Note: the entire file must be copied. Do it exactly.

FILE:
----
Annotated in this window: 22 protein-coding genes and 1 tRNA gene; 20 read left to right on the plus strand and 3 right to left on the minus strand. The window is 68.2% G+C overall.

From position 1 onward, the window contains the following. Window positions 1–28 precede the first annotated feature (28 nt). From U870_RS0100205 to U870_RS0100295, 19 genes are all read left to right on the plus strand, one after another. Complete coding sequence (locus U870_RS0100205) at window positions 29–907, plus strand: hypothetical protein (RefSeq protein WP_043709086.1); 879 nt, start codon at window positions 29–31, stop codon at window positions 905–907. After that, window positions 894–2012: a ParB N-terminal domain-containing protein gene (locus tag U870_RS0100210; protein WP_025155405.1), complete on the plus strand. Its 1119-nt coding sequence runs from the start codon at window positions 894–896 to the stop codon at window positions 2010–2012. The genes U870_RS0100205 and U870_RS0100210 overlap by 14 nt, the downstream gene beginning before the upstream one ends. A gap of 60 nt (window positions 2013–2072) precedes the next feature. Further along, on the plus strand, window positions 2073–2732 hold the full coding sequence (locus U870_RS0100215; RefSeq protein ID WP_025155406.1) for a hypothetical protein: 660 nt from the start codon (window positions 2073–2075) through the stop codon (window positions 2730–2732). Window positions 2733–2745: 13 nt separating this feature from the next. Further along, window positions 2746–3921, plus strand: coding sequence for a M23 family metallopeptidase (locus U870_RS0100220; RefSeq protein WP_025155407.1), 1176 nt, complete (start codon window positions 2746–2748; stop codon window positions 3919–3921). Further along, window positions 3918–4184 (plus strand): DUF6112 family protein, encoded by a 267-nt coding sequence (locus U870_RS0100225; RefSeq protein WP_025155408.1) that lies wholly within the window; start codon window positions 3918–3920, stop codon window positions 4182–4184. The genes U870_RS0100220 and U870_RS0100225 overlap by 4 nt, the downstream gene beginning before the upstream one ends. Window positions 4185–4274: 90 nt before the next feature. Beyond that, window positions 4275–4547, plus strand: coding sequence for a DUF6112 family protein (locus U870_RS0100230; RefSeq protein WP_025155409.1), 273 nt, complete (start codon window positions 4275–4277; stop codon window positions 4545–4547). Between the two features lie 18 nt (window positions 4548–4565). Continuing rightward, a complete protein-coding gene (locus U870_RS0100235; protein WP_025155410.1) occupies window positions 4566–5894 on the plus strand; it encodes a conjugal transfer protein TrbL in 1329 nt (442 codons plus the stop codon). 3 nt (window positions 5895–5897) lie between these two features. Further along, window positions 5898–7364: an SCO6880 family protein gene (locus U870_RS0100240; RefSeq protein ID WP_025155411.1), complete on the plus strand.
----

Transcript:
Annotated in this window: 22 protein-coding genes and 1 tRNA gene; 20 read left to right on the plus strand and 3 right to left on the minus strand. The window is 68.2% G+C overall.

From position 1 onward, the window contains the following. Window positions 1–28 precede the first annotated feature (28 nt). From U870_RS0100205 to U870_RS0100295, 19 genes are all read left to right on the plus strand, one after another. Complete coding sequence (locus U870_RS0100205) at window positions 29–907, plus strand: hypothetical protein (RefSeq protein WP_043709086.1); 879 nt, start codon at window positions 29–31, stop codon at window positions 905–907. After that, window positions 894–2012: a ParB N-terminal domain-containing protein gene (locus tag U870_RS0100210; protein WP_025155405.1), complete on the plus strand. Its 1119-nt coding sequence runs from the start codon at window positions 894–896 to the stop codon at window positions 2010–2012. The genes U870_RS0100205 and U870_RS0100210 overlap by 14 nt, the downstream gene beginning before the upstream one ends. A gap of 60 nt (window positions 2013–2072) precedes the next feature. Further along, on the plus strand, window positions 2073–2732 hold the full coding sequence (locus U870_RS0100215; RefSeq protein ID WP_025155406.1) for a hypothetical protein: 660 nt from the start codon (window positions 2073–2075) through the stop codon (window positions 2730–2732). Window positions 2733–2745: 13 nt separating this feature from the next. Further along, window positions 2746–3921, plus strand: coding sequence for a M23 family metallopeptidase (locus U870_RS0100220; RefSeq protein WP_025155407.1), 1176 nt, complete (start codon window positions 2746–2748; stop codon window positions 3919–3921). Further along, window positions 3918–4184 (plus strand): DUF6112 family protein, encoded by a 267-nt coding sequence (locus U870_RS0100225; RefSeq protein WP_025155408.1) that lies wholly within the window; start codon window positions 3918–3920, stop codon window positions 4182–4184. The genes U870_RS0100220 and U870_RS0100225 overlap by 4 nt, the downstream gene beginning before the upstream one ends. Window positions 4185–4274: 90 nt before the next feature. Beyond that, window positions 4275–4547, plus strand: coding sequence for a DUF6112 family protein (locus U870_RS0100230; RefSeq protein WP_025155409.1), 273 nt, complete (start codon window positions 4275–4277; stop codon window positions 4545–4547). Between the two features lie 18 nt (window positions 4548–4565). Continuing rightward, a complete protein-coding gene (locus U870_RS0100235; protein WP_025155410.1) occupies window positions 4566–5894 on the plus strand; it encodes a conjugal transfer protein TrbL in 1329 nt (442 codons plus the stop codon). 3 nt (window positions 5895–5897) lie between these two features. Further along, window positions 5898–7364: an SCO6880 family protein gene (locus U870_RS0100240; RefSeq protein ID WP_025155411.1), complete on the plus strand.